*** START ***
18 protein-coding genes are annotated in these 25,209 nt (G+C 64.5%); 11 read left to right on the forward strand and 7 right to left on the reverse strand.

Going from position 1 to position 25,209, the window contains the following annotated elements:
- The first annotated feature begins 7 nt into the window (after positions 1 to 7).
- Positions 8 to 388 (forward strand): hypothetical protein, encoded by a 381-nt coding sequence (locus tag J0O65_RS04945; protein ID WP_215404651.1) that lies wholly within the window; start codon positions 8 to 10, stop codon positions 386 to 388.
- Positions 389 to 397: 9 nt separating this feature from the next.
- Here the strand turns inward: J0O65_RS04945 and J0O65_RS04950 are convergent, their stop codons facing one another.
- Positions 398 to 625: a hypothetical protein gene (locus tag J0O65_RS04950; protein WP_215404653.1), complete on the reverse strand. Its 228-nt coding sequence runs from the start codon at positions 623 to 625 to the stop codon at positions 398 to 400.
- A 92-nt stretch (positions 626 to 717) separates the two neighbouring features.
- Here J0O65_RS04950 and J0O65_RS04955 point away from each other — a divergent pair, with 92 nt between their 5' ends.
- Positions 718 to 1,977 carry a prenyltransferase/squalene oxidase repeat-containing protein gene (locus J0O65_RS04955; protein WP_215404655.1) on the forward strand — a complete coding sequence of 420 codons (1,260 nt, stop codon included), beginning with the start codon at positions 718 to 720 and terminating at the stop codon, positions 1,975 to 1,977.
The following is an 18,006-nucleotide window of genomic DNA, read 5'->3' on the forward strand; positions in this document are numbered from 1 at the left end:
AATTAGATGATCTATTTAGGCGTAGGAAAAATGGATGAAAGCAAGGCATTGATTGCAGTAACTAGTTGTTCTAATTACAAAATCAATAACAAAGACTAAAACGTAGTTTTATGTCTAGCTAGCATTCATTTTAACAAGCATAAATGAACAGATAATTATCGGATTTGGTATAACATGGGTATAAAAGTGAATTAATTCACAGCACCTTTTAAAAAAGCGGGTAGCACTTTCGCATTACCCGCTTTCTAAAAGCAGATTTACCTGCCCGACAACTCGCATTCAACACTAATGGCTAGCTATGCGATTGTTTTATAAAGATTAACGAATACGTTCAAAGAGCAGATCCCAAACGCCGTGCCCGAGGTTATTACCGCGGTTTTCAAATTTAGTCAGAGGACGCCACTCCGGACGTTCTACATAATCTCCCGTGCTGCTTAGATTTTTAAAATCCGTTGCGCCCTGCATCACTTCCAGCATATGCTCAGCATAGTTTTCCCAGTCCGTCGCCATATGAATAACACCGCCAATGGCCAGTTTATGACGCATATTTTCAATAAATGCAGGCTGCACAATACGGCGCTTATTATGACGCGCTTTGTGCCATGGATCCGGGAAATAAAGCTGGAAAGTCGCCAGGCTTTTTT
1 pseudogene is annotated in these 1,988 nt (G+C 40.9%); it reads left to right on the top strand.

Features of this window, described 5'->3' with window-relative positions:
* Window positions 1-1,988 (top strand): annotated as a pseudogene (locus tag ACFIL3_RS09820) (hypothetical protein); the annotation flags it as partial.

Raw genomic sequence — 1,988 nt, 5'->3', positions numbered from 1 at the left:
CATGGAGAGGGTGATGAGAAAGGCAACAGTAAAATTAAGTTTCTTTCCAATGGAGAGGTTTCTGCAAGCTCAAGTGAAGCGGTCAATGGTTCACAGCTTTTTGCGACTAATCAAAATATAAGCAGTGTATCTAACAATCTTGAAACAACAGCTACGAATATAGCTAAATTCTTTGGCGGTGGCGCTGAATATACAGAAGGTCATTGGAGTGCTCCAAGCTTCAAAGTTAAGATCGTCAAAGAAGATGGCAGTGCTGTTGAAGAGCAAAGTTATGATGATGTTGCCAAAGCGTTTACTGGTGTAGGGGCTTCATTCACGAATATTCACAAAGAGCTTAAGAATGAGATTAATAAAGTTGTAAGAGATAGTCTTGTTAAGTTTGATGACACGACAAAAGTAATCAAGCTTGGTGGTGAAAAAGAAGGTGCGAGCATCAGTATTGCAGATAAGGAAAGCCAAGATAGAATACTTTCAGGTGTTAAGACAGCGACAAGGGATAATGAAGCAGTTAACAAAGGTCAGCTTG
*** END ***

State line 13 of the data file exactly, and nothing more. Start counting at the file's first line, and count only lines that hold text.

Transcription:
1 pseudogene is annotated in these 1,988 nt (G+C 40.9%); it reads left to right on the top strand.